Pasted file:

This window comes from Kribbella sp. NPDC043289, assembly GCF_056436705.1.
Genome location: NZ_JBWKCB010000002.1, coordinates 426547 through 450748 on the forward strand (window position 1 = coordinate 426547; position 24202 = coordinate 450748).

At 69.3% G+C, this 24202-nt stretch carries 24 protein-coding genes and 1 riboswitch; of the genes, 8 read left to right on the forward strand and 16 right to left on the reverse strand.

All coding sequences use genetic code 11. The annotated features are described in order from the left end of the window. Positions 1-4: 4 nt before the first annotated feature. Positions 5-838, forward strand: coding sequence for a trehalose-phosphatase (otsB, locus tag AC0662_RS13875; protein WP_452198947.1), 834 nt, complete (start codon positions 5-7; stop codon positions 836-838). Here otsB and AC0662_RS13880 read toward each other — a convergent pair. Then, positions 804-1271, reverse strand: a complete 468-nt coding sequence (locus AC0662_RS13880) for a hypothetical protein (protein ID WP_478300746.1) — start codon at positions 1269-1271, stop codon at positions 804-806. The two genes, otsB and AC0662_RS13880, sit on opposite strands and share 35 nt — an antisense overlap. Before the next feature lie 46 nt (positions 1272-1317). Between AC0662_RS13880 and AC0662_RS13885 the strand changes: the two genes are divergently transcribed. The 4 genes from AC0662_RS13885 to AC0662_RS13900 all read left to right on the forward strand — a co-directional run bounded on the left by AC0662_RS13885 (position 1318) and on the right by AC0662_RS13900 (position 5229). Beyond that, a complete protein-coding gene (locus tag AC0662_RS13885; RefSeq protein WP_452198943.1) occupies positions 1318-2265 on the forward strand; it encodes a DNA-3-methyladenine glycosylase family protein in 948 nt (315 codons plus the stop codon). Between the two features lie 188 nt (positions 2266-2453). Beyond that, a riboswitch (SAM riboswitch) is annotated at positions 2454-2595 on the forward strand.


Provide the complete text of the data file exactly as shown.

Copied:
This window comes from Kribbella sp. NPDC043289, assembly GCF_056436705.1.
Genome location: NZ_JBWKCB010000002.1, coordinates 426547 through 450748 on the forward strand (window position 1 = coordinate 426547; position 24202 = coordinate 450748).

At 69.3% G+C, this 24202-nt stretch carries 24 protein-coding genes and 1 riboswitch; of the genes, 8 read left to right on the forward strand and 16 right to left on the reverse strand.

All coding sequences use genetic code 11. The annotated features are described in order from the left end of the window. Positions 1-4: 4 nt before the first annotated feature. Positions 5-838, forward strand: coding sequence for a trehalose-phosphatase (otsB, locus tag AC0662_RS13875; protein WP_452198947.1), 834 nt, complete (start codon positions 5-7; stop codon positions 836-838). Here otsB and AC0662_RS13880 read toward each other — a convergent pair. Then, positions 804-1271, reverse strand: a complete 468-nt coding sequence (locus AC0662_RS13880) for a hypothetical protein (protein ID WP_478300746.1) — start codon at positions 1269-1271, stop codon at positions 804-806. The two genes, otsB and AC0662_RS13880, sit on opposite strands and share 35 nt — an antisense overlap. Before the next feature lie 46 nt (positions 1272-1317). Between AC0662_RS13880 and AC0662_RS13885 the strand changes: the two genes are divergently transcribed. The 4 genes from AC0662_RS13885 to AC0662_RS13900 all read left to right on the forward strand — a co-directional run bounded on the left by AC0662_RS13885 (position 1318) and on the right by AC0662_RS13900 (position 5229). Beyond that, a complete protein-coding gene (locus tag AC0662_RS13885; RefSeq protein WP_452198943.1) occupies positions 1318-2265 on the forward strand; it encodes a DNA-3-methyladenine glycosylase family protein in 948 nt (315 codons plus the stop codon). Between the two features lie 188 nt (positions 2266-2453). Beyond that, a riboswitch (SAM riboswitch) is annotated at positions 2454-2595 on the forward strand.